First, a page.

Up on the
Upper Teesdale is one of the richest grasslands in the country. At Herdship
Farm , livestock takes a backseat and wildlife comes to the fore. There are guided
walks around the farm and everywhere you turn there is something different to
accounts for 70% of the British Isles exerting a significant influence on wildlife.
farmers were encouraged to grow as much as they could but that was bad news for
birds, plants and animals.
Chemicals were poured onto the land, hedges
removed and grassland turned to crops.
Not in the wild and untamed North Pennines - the very backbone
of England - as bleak as it is beautiful.
And though it might look like
a wilderness the upper reaches of Teesdale contains one of the richest grasslands
in the country.
From a distance it looks like any other farmland - but
take a closer look and it is farmland with a difference.
deserts devoid of life - this is a rich man made habitat, bursting with flowers
At Herdship Farm - livestock takes a backseat, and the wildlife
comes to the fore.
The farm works hard on grassland management to maintain
the delicate balance that allows wildlife to thrive here.
There are guided
walks around the farm - there is even a leaflet to help you on your way - and
everywhere you turn there is something different to see.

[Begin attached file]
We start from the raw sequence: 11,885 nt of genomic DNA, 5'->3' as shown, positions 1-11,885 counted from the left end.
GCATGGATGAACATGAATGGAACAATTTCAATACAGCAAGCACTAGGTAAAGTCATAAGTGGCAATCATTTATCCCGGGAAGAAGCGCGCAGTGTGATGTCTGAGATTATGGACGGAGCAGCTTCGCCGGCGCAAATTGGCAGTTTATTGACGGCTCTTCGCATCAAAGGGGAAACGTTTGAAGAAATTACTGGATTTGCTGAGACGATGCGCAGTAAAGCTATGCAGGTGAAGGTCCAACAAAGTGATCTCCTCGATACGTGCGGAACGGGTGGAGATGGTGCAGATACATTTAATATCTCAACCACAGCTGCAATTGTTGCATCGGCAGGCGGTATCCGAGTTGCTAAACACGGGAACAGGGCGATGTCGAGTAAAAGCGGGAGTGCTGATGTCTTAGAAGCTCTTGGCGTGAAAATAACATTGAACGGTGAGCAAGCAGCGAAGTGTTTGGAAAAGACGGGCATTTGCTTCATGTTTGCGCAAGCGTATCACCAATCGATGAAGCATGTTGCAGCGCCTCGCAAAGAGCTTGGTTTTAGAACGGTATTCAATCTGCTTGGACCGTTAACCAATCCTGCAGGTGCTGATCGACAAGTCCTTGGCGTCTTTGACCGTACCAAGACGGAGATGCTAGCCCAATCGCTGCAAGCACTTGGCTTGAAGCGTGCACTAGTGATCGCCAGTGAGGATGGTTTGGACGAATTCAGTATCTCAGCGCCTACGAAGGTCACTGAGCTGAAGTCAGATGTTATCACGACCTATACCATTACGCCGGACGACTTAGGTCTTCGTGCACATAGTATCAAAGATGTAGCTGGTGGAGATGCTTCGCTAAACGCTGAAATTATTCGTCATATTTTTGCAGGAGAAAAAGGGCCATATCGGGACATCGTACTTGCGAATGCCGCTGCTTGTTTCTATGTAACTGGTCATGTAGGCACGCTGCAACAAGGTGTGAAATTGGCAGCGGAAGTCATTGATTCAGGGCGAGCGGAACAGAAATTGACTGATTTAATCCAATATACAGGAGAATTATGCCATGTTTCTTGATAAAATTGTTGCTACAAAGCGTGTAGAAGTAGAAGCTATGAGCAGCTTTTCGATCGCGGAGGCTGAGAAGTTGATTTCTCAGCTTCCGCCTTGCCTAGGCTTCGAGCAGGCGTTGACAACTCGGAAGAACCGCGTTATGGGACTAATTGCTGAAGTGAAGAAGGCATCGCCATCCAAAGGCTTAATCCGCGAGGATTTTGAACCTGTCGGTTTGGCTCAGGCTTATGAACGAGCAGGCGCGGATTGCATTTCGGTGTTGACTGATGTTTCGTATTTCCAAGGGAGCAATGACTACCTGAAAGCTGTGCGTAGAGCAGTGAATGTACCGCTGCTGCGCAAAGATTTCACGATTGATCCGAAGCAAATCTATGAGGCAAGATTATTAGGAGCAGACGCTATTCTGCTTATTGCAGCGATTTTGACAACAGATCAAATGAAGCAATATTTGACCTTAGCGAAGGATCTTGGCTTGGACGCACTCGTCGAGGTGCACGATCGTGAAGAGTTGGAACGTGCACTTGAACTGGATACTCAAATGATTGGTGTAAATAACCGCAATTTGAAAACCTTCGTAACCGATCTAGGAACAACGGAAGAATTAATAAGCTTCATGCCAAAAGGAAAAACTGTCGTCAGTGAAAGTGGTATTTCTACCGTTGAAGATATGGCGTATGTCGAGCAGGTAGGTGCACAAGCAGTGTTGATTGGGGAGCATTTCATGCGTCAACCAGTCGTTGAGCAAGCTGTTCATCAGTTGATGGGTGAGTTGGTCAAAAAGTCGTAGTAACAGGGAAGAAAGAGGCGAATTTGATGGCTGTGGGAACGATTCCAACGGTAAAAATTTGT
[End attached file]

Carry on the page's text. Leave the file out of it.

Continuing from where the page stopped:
The high rainfall
and altitude give this place its own distinctive feeling.
But it is what is under the ground that makes this place really
This is called sugar limestone. Three hundred million years ago,
hot rock from the earth's mantle burst through the limestone, baking it and changing
The soil is crumbly, rich in calcium supporting some amazing
plant life including the rare Spring Gentian, a delicate blue flower, and the
The soil, together with the way the pastures have been
managed for generations has provided the ideal home for wildflowers and herbs
the plants attract the insects and the insects bring in the birds.
Herdship Farm is one of the best farms in England for bird watching
especially for Lapwings with their striking black and white markings.
love the moist soil which retains its springiness into early summer, enabling
them to dig for worms.
Look out for the Common Sandpiper, the Grey Wagtail,
the Redshank with its long red legs, and the Curlew.
A good place to see
them is by the side of a stream - keep still, be patient and watch a great display
In the summer birds feed on the abundance of flying insects. Look
out for the brown coloured Meadow Pipit which lives on the bankside of streams.
Photographs courtesy of Herdship Farm and